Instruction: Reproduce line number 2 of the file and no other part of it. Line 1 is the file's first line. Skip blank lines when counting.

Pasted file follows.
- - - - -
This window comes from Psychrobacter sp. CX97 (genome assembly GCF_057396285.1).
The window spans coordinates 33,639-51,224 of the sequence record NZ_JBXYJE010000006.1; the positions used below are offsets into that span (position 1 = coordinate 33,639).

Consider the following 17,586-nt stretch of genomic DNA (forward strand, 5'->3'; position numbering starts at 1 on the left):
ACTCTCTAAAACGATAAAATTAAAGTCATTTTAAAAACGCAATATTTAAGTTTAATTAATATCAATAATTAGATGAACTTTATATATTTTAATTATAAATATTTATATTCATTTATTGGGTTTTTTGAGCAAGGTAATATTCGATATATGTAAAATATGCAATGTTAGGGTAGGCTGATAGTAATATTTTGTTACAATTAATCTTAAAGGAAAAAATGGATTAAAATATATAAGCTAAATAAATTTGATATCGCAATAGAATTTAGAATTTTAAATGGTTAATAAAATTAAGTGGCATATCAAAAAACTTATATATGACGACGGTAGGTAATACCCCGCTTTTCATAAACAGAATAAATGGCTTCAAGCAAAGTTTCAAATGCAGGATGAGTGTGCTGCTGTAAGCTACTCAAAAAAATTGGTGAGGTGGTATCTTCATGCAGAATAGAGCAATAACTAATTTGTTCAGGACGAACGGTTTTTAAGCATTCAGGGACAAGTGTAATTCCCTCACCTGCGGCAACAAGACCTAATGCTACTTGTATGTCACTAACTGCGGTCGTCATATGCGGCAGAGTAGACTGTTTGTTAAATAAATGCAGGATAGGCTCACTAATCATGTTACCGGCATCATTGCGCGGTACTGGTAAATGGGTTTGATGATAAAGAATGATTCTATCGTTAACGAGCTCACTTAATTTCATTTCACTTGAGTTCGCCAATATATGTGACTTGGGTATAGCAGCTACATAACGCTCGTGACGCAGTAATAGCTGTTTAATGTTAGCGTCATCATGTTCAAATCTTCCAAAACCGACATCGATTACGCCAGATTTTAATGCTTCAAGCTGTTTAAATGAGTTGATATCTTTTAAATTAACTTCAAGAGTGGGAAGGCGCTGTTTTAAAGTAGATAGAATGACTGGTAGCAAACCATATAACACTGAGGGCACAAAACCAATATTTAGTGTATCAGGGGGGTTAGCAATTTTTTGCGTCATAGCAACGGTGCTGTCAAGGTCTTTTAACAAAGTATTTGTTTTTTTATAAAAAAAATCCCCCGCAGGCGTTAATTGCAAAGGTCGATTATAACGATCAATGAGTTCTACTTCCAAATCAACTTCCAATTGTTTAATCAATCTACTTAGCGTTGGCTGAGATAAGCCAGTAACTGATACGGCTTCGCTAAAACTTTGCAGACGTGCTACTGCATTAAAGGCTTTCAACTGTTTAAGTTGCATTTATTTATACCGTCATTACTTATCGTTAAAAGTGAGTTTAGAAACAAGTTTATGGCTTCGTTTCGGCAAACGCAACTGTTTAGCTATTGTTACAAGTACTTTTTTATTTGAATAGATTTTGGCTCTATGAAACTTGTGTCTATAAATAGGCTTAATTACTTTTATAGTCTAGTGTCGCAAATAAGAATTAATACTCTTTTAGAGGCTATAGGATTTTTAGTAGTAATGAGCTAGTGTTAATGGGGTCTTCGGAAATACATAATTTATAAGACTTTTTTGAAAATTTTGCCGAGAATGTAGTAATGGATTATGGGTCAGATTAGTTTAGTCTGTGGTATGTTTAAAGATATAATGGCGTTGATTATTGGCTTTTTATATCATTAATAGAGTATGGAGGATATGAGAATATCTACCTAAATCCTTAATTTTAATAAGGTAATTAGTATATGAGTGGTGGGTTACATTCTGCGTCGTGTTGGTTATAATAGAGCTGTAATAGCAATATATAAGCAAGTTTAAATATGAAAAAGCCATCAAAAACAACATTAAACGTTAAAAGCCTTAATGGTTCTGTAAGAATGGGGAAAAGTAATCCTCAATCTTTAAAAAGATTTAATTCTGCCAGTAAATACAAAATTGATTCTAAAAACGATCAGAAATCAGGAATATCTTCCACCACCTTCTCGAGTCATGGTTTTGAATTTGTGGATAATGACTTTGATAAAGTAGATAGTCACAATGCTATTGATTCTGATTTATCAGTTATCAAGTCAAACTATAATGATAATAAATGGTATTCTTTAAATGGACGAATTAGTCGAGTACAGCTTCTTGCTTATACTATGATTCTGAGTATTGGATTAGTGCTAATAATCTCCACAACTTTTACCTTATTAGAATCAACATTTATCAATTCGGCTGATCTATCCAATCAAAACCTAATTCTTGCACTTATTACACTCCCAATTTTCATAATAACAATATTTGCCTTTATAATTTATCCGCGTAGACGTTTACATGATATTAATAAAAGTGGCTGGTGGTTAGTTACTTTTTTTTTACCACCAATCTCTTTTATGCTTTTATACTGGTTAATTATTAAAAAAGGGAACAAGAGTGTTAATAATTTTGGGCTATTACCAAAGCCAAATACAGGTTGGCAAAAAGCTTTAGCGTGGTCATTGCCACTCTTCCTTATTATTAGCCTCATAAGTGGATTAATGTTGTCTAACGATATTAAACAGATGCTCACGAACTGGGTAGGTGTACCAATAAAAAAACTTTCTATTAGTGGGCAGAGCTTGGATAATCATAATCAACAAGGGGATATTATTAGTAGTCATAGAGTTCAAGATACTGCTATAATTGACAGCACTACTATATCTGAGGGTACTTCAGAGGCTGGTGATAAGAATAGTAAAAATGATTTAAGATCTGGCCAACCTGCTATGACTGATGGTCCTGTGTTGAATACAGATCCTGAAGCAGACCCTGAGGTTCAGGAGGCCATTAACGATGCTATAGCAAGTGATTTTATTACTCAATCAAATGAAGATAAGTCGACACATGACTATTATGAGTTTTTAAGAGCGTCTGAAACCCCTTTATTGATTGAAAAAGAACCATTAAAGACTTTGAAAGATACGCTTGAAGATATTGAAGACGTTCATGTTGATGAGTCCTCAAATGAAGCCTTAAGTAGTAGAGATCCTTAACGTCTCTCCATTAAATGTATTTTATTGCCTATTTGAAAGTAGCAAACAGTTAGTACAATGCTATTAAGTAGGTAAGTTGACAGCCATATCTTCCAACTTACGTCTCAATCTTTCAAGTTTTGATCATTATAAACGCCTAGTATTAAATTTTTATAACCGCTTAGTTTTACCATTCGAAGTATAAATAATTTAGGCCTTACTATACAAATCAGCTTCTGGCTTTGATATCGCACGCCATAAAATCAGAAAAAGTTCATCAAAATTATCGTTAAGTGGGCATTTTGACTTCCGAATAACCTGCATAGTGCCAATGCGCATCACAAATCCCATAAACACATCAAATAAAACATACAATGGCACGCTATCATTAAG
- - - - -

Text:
The window spans coordinates 33,639-51,224 of the sequence record NZ_JBXYJE010000006.1; the positions used below are offsets into that span (position 1 = coordinate 33,639).